Creating a holiday plan will help

Another important step in surviving the holidays is to create a healthy plan for the coming season. “Planning does help you to have a little control, even when you feel totally out of control,” said Dr. Zonnebelt-Smeenge. A healthy plan involves making decisions in advance about traditions, meals, time spent with others, holiday decorating, gift-giving and commitments.

You will likely not have the energy or the interest in doing as much as you have in past years. Decide ahead of time which invitations you’ll accept, and let the host or family member know that you might leave early. Consider whether your decorating will be different this year: perhaps a smaller tree or simpler ornaments. If you cook or bake, cut back.

Make a list of every holiday tradition you can think of, from music to presents to outings. Then decide which traditions will be too difficult without your deceased loved one, which traditions you’d like to maintain, and what new traditions you can start this year.

Communicating with family and friends

What’s also helpful in facing the holidays is to communicate your specific concerns and needs with your family and friends. People in grief are often tempted to put on a mask and pretend things are fine, especially over the holidays. “I didn’t want to put on a damper on anyone else’s joy,” shared Mardie. “So I put on a happy face and tried to be the sister, the daughter, the aunt, that everybody wanted to see. Putting on that happy face was a heavier burden than I was emotionally able to carry at the time.”

Your friends may want you to “cheer up” and “have fun,” when that’s the last thing you want. Others will avoid you because they don’t know what to say and don’t want to make you feel worse. Some family members will give you wrong advice in a misguided attempt to help. All of these people likely mean well, but will only end up hurting you if you don’t communicate what you truly need from them.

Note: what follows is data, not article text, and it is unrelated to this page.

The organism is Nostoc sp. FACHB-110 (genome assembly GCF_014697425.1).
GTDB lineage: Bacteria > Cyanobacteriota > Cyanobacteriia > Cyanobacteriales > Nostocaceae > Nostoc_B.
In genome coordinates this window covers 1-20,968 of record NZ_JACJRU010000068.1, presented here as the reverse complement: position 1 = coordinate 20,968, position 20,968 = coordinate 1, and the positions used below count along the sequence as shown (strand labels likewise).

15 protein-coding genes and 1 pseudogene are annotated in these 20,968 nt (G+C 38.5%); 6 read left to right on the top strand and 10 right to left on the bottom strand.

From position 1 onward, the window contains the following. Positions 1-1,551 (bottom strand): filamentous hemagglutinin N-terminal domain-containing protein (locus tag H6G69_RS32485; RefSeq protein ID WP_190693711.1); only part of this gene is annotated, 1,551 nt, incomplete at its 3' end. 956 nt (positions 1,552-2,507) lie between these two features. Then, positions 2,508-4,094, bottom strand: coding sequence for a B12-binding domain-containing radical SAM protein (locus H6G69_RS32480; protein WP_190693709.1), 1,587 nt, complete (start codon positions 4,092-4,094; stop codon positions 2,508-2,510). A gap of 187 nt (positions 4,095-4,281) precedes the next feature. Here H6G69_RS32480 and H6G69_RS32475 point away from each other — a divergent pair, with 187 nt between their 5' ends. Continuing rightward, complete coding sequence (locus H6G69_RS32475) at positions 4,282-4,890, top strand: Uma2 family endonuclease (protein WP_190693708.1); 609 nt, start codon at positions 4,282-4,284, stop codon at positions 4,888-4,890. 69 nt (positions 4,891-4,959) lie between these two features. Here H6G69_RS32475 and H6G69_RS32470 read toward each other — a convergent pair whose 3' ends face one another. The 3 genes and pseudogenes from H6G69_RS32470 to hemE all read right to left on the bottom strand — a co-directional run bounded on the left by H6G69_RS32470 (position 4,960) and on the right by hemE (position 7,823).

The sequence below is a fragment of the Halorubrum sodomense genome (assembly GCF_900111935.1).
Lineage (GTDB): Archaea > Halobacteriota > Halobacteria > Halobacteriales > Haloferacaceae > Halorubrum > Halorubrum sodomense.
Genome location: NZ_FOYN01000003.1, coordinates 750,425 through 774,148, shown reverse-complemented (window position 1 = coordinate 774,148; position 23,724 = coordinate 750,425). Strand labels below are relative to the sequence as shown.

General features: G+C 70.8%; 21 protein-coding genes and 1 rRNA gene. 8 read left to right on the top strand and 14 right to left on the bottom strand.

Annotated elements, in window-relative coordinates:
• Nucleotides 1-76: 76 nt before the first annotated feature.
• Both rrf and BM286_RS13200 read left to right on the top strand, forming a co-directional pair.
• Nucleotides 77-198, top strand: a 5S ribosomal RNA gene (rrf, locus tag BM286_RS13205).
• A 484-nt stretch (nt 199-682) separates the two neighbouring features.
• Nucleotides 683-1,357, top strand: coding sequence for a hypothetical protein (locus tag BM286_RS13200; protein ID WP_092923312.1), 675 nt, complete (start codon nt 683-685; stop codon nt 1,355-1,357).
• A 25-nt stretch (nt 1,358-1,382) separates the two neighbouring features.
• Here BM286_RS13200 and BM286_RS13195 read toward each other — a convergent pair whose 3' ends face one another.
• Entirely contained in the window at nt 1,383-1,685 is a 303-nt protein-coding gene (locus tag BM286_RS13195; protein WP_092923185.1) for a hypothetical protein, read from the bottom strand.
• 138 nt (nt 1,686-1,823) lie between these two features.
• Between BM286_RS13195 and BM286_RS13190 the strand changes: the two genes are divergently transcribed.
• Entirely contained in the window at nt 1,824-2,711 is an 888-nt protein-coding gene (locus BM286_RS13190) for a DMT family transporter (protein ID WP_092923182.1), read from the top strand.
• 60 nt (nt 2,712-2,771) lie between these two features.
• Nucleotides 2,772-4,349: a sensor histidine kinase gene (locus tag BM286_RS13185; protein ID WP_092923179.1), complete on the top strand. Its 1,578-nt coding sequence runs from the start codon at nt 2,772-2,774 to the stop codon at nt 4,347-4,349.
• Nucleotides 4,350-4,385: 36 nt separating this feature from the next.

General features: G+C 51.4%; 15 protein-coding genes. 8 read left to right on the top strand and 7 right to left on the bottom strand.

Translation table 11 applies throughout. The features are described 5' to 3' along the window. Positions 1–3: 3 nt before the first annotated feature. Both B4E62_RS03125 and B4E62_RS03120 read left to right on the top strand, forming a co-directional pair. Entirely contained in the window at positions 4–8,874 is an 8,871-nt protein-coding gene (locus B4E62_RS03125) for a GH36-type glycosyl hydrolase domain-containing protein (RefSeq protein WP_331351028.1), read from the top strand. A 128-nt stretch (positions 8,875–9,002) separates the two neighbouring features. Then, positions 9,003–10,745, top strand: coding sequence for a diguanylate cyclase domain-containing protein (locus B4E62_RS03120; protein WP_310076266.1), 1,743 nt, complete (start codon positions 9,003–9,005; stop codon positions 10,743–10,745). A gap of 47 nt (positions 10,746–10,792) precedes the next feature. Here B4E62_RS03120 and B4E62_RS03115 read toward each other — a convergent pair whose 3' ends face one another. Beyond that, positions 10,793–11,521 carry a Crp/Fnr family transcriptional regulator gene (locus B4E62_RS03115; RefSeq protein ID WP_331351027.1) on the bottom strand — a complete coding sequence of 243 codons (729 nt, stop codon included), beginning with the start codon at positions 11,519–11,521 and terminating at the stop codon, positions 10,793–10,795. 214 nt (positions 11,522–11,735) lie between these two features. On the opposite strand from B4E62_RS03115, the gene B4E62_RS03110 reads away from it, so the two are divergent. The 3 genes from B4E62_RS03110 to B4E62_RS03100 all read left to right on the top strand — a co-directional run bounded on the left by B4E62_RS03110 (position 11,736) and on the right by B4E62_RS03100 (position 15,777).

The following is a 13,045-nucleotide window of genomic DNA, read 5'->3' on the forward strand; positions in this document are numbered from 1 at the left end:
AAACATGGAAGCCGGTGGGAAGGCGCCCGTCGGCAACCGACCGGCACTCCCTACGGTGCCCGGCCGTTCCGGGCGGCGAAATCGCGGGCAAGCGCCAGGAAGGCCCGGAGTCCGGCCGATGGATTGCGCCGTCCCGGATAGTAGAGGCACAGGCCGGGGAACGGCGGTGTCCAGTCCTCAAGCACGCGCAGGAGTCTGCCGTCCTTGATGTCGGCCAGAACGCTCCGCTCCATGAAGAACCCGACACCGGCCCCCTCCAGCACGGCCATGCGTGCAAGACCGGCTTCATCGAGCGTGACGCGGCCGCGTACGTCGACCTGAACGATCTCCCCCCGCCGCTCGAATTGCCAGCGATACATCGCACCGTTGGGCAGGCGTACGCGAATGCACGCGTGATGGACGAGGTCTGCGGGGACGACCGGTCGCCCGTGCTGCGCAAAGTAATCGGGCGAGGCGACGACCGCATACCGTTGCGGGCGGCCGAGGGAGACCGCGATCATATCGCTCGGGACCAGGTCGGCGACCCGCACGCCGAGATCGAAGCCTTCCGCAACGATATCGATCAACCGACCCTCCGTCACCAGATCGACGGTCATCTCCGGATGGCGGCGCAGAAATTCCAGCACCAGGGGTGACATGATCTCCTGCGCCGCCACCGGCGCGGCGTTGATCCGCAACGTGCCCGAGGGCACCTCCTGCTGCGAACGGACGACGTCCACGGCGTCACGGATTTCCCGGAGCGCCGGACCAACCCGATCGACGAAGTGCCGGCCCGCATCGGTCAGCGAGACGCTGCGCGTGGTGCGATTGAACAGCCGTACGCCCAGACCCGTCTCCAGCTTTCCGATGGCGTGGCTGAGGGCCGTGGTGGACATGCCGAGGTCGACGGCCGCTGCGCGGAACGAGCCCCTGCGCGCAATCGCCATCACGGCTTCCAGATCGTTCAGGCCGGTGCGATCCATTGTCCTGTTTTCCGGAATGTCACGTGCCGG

As difficult as this may be, it’s important to tell people what they can do to help and what they are doing that isn’t helping. And if you don’t have the energy or inclination to talk to people face-to-face, then write your thoughts, concerns and needs in a letter or email. What’s important is that you are being honest and gracious in your communication.

In describing the first holiday dinner after she was widowed, Dr. Zonnebelt-Smeenge said, “It seemed like no one wanted to talk about my husband. I kept waiting for somebody to bring up [his name]. After a while I couldn’t stand it anymore. I excused myself and left and bawled all the way home. Later I decided maybe they were waiting for me to decide if it was okay to talk about him; maybe they were afraid if they said anything, they’d make me feel worse. From that time on when I went to an event, I found a way to let people know I wanted to talk about him and I wanted to hear their stories.”

At GriefShare Surviving the Holidays, held annual, you’ll meet with other grieving people who have an understanding of what you’re going through. They won’t judge you or force you to share, but will accept you where you are and will offer comfort and support. “When I went to GriefShare,” said Marion, “I realized there are different ways to grieve.”

Your holiday season won’t be easy; your emotions may ambush you and pull you under at times. But you can choose to walk through this season in a way that honors your loved one and puts you on the path of health and healing.

To find out more about GriefShare Surviving the Holidays, call 926-1545.